PORT ANGELES — The Lower Elwha Klallam tribe plans to rebury a skull found on a beach near the mouth of the Elwha River.
Tribal Chairwoman Frances Charles said the skull was found Monday afternoon by tribal members.
It has been placed in a cedar box pending reburial.
Bill White, tribal archeologist, said the skull belonged to a set of remains repatriated from the Burke Museum of Natural History and Culture in Seattle in 1980 and buried near the river mouth.
It was apparently unearthed through erosion, he said.
The four partial skeletons reclaimed from the museum were removed in 1920 by University of Washington archeologists working at the river’s mouth.
White said the skull is in good shape, though it is missing its lower jaw.
It’s unclear how old it is.
“It’s in pretty good condition considering that it actually has been buried twice,” White said.
He said the box it was last buried in was found partially exposed a few yards away. (source)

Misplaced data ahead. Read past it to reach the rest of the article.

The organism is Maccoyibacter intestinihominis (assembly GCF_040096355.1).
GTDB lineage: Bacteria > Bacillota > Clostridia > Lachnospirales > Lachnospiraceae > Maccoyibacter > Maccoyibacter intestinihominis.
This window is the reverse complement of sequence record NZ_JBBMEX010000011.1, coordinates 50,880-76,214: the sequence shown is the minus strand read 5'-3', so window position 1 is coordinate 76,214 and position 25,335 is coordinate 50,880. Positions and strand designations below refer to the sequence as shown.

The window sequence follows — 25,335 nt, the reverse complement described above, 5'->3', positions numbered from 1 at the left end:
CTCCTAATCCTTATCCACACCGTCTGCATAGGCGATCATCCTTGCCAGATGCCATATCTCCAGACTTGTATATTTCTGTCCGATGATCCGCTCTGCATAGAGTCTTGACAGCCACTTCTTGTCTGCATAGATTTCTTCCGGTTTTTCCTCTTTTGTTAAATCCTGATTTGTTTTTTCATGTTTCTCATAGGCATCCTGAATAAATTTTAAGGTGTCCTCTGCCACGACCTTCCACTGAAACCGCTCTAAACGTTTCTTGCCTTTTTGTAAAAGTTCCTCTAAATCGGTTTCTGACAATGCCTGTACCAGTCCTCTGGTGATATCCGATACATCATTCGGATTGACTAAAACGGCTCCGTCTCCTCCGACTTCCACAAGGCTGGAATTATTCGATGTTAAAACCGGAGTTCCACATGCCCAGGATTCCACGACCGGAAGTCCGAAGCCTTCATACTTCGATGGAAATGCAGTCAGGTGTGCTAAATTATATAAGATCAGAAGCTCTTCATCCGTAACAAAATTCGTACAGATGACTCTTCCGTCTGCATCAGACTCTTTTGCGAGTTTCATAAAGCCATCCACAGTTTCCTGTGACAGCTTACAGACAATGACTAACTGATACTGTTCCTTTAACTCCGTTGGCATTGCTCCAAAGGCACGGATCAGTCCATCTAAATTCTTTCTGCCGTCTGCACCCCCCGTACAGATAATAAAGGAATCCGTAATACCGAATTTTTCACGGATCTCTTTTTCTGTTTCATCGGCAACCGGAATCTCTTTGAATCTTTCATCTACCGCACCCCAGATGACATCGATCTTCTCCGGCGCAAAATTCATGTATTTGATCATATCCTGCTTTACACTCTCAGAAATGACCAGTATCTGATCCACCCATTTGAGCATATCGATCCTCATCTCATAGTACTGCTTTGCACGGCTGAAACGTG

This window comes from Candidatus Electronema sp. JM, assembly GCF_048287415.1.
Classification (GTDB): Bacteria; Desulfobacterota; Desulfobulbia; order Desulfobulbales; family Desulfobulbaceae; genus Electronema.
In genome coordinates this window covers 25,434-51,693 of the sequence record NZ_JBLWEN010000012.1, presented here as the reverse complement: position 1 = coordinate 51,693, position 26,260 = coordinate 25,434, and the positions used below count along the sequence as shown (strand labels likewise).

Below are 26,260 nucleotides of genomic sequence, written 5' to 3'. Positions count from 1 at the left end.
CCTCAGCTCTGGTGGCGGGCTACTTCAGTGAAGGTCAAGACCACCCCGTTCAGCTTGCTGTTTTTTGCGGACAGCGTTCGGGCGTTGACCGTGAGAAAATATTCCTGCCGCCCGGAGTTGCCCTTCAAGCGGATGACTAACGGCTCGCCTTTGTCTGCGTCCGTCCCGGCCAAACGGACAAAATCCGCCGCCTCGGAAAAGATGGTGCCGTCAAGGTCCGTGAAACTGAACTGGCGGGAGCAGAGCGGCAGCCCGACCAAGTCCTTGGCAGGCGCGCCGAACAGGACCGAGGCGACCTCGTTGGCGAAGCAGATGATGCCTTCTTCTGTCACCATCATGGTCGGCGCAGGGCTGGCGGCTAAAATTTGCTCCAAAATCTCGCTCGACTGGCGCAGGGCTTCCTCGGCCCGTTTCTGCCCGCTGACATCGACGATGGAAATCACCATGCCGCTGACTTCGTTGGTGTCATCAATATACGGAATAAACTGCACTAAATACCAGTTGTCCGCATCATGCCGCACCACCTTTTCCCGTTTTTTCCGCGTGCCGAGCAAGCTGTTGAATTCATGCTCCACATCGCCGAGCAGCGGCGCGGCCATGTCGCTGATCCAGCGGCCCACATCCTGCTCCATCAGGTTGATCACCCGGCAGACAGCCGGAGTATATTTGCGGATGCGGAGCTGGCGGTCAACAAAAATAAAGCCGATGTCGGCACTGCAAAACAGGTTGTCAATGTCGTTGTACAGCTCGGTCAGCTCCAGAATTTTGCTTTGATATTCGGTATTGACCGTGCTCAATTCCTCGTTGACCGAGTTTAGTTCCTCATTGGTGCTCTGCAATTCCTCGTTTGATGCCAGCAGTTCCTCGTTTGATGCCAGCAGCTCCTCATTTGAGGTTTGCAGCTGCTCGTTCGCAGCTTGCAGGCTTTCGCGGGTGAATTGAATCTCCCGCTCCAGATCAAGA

SANTA FE, N.M. (AP) - An ancient Peruvian artifact in the form of a monkey’s head given to the Palace of the Governors in Santa Fe in 1995 is heading back home.
The small gold pendant measuring 1 3/4 inches high by 2 1/4 inches wide will be “repatriated” Thursday during a ceremony at Peru’s embassy in Washington.
The small bead has been the subject of controversy amid allegations that it was looted from an archaeological site in Peru.
The Albuquerque Journal (http://bit.ly/v3zwcj ) reports the FBI at one point seized the monkey’s head and other items, but eventually the artifacts were returned to the Santa Fe museum.
The board of regents of the museum of New Mexico, the organization that oversees all of the state museums in Santa Fe, voted recently to return the bead to Peru. (source)